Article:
Both TNC and WWF have biodiversity conservation as the central pillar of their missions. Each organization is deeply concerned about the potentially severe impact of repeated mass coral reef bleaching that is linked to the El Niño Southern Oscillation (ENSO) events, and is striving to find ways to mitigate the related mortality and loss of biodiversity at scales that are meaningful in the face of widespread bleaching events. In that context, this meeting was convened to address the following problem: Is there anything that can be done to change the usual approach to coral reef conservation radically enough to influence coral reef survival at a global scale, despite mass bleaching? When viewed from the perspective of reef management and conservation, these mass bleaching events are challenging, to say the least, and those who work in this field might feel powerless to act at scales that will make a significant improvement. One of us (Rod Salm) first started grappling with this challenge in 1990 while tracking coral bleaching in the Sultanate of Oman and continued in 1998 with the bleaching that hit Kenya and the Seychelles Islands. It was during his visits to Indonesia, Palau, and Papua New Guinea in 1999 and 2000 that patterns seemed to emerge. The literature contributed, too—not by the studies presented, but by those that were left out. Authors omitted certain sites from their studies, such as channels through reefs, because these showed low levels of or no bleaching, and consequently held little interest for their research. Three things became apparent when considering ENSO-related bleaching. First, there appeared to be a collection of environmental factors that, working together or individually, could reduce the susceptibility of corals to bleaching and related mortality. This was interesting as it had the potential to enable predictions of where reefs or parts of reefs with one or more of these factors present would survive a bleaching event. Second, ENSO-related bleaching shows little respect for MPA boundaries—even the most effectively managed MPA is vulnerable to coral bleaching and massive mortality. The implication of this is that we cannot rely on current methods of reef protection and management to bail us out of the bleaching crisis. This was recently underscored on Ngeruangel atoll in the far north of the island nation of Palau. The people of Kayangel State (all of whom live on one atoll) established Ngeruangel atoll, some seven miles away as a total reserve in 1996. Their own conservation officers patrol the area to keep out fishermen and other unauthorized visitors. Ngeruangel is remote. If there are any impacts of people on the reefs of the atoll, they are few and likely to be very minor. But the corals of Ngeruangel were highly impacted by the 1998 El Niño bleaching event, and there are huge fields of enormous staghorn corals in the atoll lagoon that remain dead and covered by sponges and algae. This is a perfect example of how a remote, well-protected area fell victim to bleaching. Third, if indeed we can isolate environmental factors that render certain reefs or components of reefs less susceptible to bleaching-induced mortality and can demonstrate that these sites do survive subsequent bleaching events, we should be able to design our management to ensure adequate protection of these sites. For example, it should be possible to zone parts of larger MPAs, which have biodiversity conservation as an objective, to ensure high levels of protection for reef communities that consistently appear to resist bleaching, recover quickly, or have one or more environmental factors present. In some cases, luck rather than strategy or deliberate planning might already have assigned high levels of protection to the right places, such as the coral communities in Komodo National Park, which are influenced by cool water upwelling and mixing by strong currents. An understanding of these environmental factors and their role in bleaching resistance and resilience potentially adds another important piece to our scientific tools for selection, design, and management of MPAs. A global review of all coral reef MPAs to assess their management strategies in relation to coral bleaching should be considered as a follow- up to this workshop. Such a review should be conducted in concert with a review of other established considerations in MPA design, such as comprehensiveness, adequacy and representativeness, among others. These ideas were presented during the 9th International Coral Reef Symposium in Bali to a group of both reef scientists and managers and received considerable encouragement from both. It is clear that people are concerned about what we can do to mitigate the impacts of ENSO-related bleaching on coral reefs at scales that are meaningful. The ICRS participants acknowledged that direct interventions are labor intensive, expensive, and very limited in scale for this purpose, and were receptive to the idea of using MPAs as a means to protect areas that survive or rapidly recover from coral bleaching. During the discussion following the Bali presentation, Billy Causey noted that there are discrete reefs in the Florida Keys National Marine Sanctuary that survive bleaching year after year and the fact that these sites receive no special levels of protection is an issue that needs to be addressed. Protecting sites of low susceptibility to bleaching may not be enough. We also need to create conditions that enhance recovery of the susceptible areas. This means adequately controlling other stresses in the recovery sites to maintain conditions suitable for rapid recovery, and ensuring that that the resistant sites are upcurrent of the susceptible areas so as to enhance larval recruitment. This leads us into the bigger picture of larval dispersal, recruitment, and the connectivity among reefs. Ultimately we must consider these factors in a global network of coral reef MPAs to ensure survival of representative biodiversity of coral reefs. A global network of interconnected reef reserves that are designed to survive and managed to be mutually replenishing is an admirable goal to pursue, even if the network will be completed and its success measured many decades after our lifetimes. In summary, we are faced with the challenge of thinking at three different scales: 1) the local scale of different reef environments and habitats within MPAs; 2) the medium scale of factors and actors that can influence environmental conditions for recovery within a MPA; and 3) the distribution of MPAs at a global scale, with respect to global environmental and biodiversity patterns. This workshop is just one step in the direction of determining what more it takes to design coral reef MPAs to survive. We should focus on practical, immediate measures that MPA practitioners can adopt. But we should be mindful of the larger context and longer time-scales that we must consider in order to establish a truly sustainable global network of coral reef MPAs. Once we have synthesized the most current thinking and information into a draft set of additional MPA selection criteria, design principles, and management guidelines, we will need to present these to a wider audience for global application, testing, and refinement. Our approach focuses on confirming what, if any, predictable environmental determinants exist that would decrease the susceptibility of reefs or parts of reefs to bleaching related mortality. The approach also outlines an appropriate global research and monitoring program to test this possible relationship. We propose that this approach should inform the definition of additional selection criteria, design principles, and management guidelines for coral reef MPAs to complement those that already exist. We believe that changing the way we select, design, and manage MPAs can make the difference needed and we are committed to taking our outputs forward and promoting them around the world, together with any other willing partners.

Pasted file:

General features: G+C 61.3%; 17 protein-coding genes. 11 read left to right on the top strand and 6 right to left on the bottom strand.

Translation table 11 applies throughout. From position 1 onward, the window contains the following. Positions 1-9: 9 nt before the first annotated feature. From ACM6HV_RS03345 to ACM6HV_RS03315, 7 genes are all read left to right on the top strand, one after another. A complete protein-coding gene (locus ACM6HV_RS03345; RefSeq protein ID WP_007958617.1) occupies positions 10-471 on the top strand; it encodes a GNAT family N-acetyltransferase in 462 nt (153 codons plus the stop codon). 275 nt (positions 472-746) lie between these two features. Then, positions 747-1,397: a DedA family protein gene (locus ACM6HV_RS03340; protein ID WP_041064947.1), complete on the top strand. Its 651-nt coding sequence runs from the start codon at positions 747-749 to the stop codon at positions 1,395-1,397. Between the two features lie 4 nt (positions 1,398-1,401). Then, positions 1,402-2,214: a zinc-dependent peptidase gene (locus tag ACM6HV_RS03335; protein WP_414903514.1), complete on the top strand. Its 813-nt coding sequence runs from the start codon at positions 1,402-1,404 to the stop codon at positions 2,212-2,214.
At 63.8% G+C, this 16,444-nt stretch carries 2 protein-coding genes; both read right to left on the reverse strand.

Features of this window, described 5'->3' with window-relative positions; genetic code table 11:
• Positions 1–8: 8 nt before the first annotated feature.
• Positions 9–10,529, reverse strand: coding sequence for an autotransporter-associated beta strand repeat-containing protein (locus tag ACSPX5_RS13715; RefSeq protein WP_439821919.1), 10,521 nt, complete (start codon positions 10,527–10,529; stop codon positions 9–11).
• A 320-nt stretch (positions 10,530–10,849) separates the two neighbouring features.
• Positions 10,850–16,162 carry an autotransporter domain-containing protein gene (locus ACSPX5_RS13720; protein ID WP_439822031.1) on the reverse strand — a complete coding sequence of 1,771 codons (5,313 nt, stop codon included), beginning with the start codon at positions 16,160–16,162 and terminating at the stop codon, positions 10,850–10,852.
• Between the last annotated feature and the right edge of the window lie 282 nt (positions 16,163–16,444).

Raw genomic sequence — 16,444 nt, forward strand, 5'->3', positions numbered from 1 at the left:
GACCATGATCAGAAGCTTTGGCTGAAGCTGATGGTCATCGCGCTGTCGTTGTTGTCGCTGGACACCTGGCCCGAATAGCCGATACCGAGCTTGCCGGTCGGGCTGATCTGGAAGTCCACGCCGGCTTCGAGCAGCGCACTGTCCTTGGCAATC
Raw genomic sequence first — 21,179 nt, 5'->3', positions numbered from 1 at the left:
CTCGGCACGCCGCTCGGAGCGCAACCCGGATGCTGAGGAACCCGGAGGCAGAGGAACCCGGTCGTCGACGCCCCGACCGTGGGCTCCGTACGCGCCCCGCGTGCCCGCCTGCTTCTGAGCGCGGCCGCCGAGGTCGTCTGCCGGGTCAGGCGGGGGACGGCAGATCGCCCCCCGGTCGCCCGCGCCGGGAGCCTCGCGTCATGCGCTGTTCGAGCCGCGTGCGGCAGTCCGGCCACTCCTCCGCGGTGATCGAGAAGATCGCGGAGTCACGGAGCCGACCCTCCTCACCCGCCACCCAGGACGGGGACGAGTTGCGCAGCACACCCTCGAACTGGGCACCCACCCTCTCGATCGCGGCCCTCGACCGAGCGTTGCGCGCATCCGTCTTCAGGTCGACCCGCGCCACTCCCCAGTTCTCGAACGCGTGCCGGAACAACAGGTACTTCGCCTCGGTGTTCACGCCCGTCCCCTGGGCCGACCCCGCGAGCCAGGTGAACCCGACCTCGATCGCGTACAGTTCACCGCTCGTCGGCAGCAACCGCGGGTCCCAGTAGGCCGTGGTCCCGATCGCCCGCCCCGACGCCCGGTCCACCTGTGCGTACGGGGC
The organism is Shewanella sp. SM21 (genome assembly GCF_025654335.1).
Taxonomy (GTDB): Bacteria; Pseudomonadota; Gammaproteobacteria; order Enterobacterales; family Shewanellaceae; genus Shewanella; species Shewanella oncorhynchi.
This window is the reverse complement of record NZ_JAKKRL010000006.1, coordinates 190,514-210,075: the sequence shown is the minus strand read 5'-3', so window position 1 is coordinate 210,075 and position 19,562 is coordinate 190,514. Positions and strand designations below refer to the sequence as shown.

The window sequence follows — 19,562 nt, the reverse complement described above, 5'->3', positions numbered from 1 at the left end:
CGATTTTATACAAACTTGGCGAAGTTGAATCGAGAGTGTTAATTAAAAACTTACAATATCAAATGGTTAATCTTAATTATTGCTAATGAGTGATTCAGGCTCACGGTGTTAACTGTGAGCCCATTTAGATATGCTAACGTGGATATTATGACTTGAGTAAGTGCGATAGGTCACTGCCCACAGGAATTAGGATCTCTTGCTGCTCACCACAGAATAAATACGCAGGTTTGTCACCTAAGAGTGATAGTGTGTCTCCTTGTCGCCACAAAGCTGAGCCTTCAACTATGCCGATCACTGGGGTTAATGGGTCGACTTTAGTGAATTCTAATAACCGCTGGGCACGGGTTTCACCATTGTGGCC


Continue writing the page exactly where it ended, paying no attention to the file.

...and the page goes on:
Item Type: Technical Reports (Technical Report)
    Related URLs:
    Publisher: The Nature Conservancy, Asia Pacific Coastal Marine Program
    Keywords: coral bleaching, marine, MPA's, protected, bleaching,
    Subjects: (C) Ecosystems > (CB) Marine > (CBA) Coral Reefs
    (H) Protected Areas > (HD) Marine Reserve
    Publication Sources: (3) Other Source > (3B) NGOs
    Date Deposited: 18 Nov 2010 15:11
    Last Modified: 20 Jan 2011 14:52

    Actions (login required)

    View Item